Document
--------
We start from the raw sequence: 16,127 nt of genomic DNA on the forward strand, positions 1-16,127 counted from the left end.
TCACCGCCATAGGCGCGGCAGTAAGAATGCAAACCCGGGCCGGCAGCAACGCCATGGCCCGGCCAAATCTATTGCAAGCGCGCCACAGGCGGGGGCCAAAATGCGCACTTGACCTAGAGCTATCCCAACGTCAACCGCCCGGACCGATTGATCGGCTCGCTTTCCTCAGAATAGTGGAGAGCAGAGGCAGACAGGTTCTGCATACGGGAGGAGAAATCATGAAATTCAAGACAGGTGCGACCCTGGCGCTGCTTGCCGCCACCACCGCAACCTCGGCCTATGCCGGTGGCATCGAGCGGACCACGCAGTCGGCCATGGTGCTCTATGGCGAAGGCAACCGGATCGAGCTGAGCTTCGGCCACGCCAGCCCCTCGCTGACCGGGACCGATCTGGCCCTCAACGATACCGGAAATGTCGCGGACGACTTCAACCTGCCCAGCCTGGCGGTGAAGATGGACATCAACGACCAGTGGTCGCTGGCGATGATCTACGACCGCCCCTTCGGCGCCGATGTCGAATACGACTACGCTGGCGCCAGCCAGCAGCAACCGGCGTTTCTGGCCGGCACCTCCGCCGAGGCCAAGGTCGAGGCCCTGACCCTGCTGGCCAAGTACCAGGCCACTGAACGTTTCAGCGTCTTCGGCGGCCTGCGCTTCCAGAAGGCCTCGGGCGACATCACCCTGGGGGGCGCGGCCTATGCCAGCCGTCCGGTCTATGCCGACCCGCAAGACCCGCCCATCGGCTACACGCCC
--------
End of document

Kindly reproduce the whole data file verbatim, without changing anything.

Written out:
We start from the raw sequence: 16,127 nt of genomic DNA on the forward strand, positions 1-16,127 counted from the left end.
TCACCGCCATAGGCGCGGCAGTAAGAATGCAAACCCGGGCCGGCAGCAACGCCATGGCCCGGCCAAATCTATTGCAAGCGCGCCACAGGCGGGGGCCAAAATGCGCACTTGACCTAGAGCTATCCCAACGTCAACCGCCCGGACCGATTGATCGGCTCGCTTTCCTCAGAATAGTGGAGAGCAGAGGCAGACAGGTTCTGCATACGGGAGGAGAAATCATGAAATTCAAGACAGGTGCGACCCTGGCGCTGCTTGCCGCCACCACCGCAACCTCGGCCTATGCCGGTGGCATCGAGCGGACCACGCAGTCGGCCATGGTGCTCTATGGCGAAGGCAACCGGATCGAGCTGAGCTTCGGCCACGCCAGCCCCTCGCTGACCGGGACCGATCTGGCCCTCAACGATACCGGAAATGTCGCGGACGACTTCAACCTGCCCAGCCTGGCGGTGAAGATGGACATCAACGACCAGTGGTCGCTGGCGATGATCTACGACCGCCCCTTCGGCGCCGATGTCGAATACGACTACGCTGGCGCCAGCCAGCAGCAACCGGCGTTTCTGGCCGGCACCTCCGCCGAGGCCAAGGTCGAGGCCCTGACCCTGCTGGCCAAGTACCAGGCCACTGAACGTTTCAGCGTCTTCGGCGGCCTGCGCTTCCAGAAGGCCTCGGGCGACATCACCCTGGGGGGCGCGGCCTATGCCAGCCGTCCGGTCTATGCCGACCCGCAAGACCCGCCCATCGGCTACACGCCC